In private, other senior officers are even more blunt, making reference to troops they lost in earlier Iraq deployments. This time, they will place Americans in the thick of fighting only if the overall mission is at risk.

The Mosul plans are the latest illustration of the war-weary U.S. military’s preference for restraint in the battle against the Islamic State. Most of the Pentagon’s uniformed leaders served in Iraq during the bloody insurgent war that followed the 2003 invasion.

While U.S. Special Operations forces have already been advising elite counterterrorism troops and Kurdish peshmerga forces at their lower levels, the Qayyarah mission marks the first time since 2014 that U.S. forces have advised Iraqi army battalions in the field.

In April, Pentagon leaders approved MacFarland’s request for new military powers for the Mosul fight, including the authority to place advisers at the battalion level, employ Apache attack helicopters to support ground forces and use HIMARS long-range artillery. While the artillery system and helicopters have already been used, advisers had not yet been placed at the battalion level until this month. American officials had expected that lower-level advisers would be necessary in the battle for Mosul because the city’s large size and its distance from Baghdad — more than 250 miles to the north — have the potential to stymie Iraqi troops.

In past battles against the Islamic State, U.S. officials were dismayed to see Iraqi units get bogged down for days at a time because of a lack of basic supplies. The problem can be as simple as a faulty air filter for a tank, MacFarland said.

“There’s only so much you can tell by talking with people over the radio or flying over them. So we’ll go out and say, ‘Okay, let’s take a look-see what the problems are,’ ” he said.

While the Pentagon has not announced a timeline for launching an assault on the city, officials have hinted that it could begin in the late fall. By that time, MacFarland’s replacement, Lt. Gen. Stephen J. Townsend, is expected to be in command in Baghdad.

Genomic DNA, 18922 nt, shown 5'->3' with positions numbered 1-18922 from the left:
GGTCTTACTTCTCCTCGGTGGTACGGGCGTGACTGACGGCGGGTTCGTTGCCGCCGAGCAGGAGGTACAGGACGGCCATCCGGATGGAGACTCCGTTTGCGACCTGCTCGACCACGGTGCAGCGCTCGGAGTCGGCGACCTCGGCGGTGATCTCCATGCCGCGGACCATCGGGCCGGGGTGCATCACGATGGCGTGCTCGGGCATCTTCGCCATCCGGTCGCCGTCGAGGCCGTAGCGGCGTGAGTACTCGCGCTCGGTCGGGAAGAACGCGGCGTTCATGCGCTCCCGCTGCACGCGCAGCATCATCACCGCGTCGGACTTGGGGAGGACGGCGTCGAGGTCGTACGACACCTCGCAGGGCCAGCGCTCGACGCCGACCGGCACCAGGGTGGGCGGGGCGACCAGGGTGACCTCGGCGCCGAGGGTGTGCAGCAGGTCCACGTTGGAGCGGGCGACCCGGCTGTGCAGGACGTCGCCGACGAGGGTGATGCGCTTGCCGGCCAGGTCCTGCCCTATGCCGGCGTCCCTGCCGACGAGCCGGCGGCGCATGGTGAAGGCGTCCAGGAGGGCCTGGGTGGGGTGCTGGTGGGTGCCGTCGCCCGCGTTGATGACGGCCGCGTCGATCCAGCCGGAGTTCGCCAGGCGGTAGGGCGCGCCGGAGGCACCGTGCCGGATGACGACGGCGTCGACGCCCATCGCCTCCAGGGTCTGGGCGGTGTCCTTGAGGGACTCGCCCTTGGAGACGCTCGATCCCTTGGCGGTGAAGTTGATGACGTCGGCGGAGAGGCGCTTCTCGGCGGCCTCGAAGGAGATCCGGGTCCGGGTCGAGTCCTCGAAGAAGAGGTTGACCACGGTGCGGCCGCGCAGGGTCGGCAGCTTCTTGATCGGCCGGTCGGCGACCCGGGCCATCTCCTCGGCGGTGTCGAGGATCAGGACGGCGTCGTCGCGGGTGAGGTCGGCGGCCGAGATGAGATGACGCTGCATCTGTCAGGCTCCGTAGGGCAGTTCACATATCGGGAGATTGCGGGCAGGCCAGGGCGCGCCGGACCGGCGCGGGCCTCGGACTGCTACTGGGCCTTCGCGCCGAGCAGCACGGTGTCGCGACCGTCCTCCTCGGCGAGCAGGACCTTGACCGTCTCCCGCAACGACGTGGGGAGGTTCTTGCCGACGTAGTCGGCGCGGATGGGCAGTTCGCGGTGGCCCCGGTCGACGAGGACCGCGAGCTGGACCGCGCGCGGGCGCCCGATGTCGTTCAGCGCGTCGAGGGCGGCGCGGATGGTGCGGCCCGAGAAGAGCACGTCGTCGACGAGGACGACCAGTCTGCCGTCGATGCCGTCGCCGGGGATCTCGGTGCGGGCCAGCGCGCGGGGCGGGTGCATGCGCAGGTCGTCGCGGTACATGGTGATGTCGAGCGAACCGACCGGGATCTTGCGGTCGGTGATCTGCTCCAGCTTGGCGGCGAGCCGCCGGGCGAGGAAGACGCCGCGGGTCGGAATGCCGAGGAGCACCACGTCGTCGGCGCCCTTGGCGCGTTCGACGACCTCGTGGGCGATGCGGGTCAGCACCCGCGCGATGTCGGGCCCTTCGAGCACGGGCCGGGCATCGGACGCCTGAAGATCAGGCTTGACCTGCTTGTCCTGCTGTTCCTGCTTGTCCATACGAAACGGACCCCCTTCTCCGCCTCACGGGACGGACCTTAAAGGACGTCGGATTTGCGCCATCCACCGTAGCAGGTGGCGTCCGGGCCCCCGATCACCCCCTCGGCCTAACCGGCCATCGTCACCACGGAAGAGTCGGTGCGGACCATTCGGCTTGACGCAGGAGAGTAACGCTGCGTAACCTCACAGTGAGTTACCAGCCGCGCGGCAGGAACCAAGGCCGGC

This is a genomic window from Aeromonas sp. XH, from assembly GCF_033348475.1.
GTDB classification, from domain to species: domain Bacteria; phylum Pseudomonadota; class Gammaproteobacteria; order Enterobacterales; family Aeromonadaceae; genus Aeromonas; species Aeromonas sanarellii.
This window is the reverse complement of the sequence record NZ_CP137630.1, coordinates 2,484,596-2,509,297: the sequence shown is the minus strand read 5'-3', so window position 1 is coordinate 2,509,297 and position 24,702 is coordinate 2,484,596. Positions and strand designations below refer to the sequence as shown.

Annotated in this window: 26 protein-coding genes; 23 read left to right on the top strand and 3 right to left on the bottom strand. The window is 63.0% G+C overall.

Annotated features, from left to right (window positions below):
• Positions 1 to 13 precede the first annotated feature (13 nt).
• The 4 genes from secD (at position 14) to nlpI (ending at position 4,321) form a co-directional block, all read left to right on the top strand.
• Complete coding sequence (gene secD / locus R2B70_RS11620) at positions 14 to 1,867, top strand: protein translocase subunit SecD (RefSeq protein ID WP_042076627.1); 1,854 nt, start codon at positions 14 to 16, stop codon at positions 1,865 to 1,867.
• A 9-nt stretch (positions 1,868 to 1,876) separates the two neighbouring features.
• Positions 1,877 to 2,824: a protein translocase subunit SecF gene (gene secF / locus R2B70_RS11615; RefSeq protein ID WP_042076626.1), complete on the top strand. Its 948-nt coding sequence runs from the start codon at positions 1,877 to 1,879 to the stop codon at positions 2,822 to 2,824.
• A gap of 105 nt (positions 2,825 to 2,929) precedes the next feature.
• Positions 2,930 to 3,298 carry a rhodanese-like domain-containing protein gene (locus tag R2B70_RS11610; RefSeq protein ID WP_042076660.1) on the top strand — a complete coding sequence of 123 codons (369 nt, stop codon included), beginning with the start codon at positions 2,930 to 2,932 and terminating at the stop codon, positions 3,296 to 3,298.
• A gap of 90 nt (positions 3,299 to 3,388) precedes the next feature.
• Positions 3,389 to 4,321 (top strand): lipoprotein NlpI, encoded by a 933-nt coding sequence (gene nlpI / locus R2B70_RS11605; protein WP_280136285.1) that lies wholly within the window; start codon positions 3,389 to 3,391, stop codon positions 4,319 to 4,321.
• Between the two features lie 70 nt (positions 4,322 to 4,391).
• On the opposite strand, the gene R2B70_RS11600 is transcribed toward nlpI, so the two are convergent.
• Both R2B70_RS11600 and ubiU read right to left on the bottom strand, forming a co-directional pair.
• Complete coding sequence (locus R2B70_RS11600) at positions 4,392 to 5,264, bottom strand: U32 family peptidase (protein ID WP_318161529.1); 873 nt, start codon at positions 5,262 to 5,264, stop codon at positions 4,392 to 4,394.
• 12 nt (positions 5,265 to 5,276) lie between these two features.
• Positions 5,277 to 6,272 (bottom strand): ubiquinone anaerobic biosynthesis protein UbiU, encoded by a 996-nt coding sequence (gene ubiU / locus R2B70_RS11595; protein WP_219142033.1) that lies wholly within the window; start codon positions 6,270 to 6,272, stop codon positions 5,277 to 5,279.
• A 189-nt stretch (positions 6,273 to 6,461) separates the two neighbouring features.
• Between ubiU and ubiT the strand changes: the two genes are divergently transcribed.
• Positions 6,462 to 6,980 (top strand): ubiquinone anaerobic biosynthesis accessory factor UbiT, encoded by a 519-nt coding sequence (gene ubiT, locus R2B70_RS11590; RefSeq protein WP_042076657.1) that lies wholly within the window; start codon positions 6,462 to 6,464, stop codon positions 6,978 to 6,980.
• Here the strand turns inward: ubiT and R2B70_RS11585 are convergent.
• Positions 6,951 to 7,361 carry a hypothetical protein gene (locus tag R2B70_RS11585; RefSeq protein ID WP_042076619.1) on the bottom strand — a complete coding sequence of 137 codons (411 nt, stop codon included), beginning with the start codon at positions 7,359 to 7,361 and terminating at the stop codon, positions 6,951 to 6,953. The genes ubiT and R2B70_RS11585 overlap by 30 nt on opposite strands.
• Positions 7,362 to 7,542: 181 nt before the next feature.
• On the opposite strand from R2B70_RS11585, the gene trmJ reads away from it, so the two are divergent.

American officials have said that advisers sent close to the front lines would require a large entourage of protection and support, including teams providing medical and evacuation assistance, roadside bomb clearance and artillery.

Equally important to safety considerations is U.S. commanders’ desire to avoid upsetting Iraq’s already tense political environment. Abadi, facing widespread outcry over a string of bombings in Baghdad, is eager to show that local forces can deal a decisive blow to the Islamic State in the same city where they suffered a major defeat in 2014.

While American and allied air power has proven instrumental for the advance of Iraqi forces in battles in Fallujah, Ramadi and elsewhere, Abadi’s government has maintained that Americans are not needed in combat.

“After eight years of occupation, Iraqis are remarkably and understandably touchy about anything that looks like occupation,” Ollivant said. If U.S. troops are “out there on the front line with Iraqi troops and seeing Iraqi civilians, it has a different flavor to it,” he said.

U.S. officials are also keen to avoid igniting renewed conflict with the Shiite militias whose support has been crucial in helping Iraq push back the Islamic State. Some militia commanders have already threatened to take action against U.S. troops or facilities if Americans are seen in combat. Earlier this month, Shiite cleric Moqtada al-Sadr told his followers that U.S. forces are a legitimate target.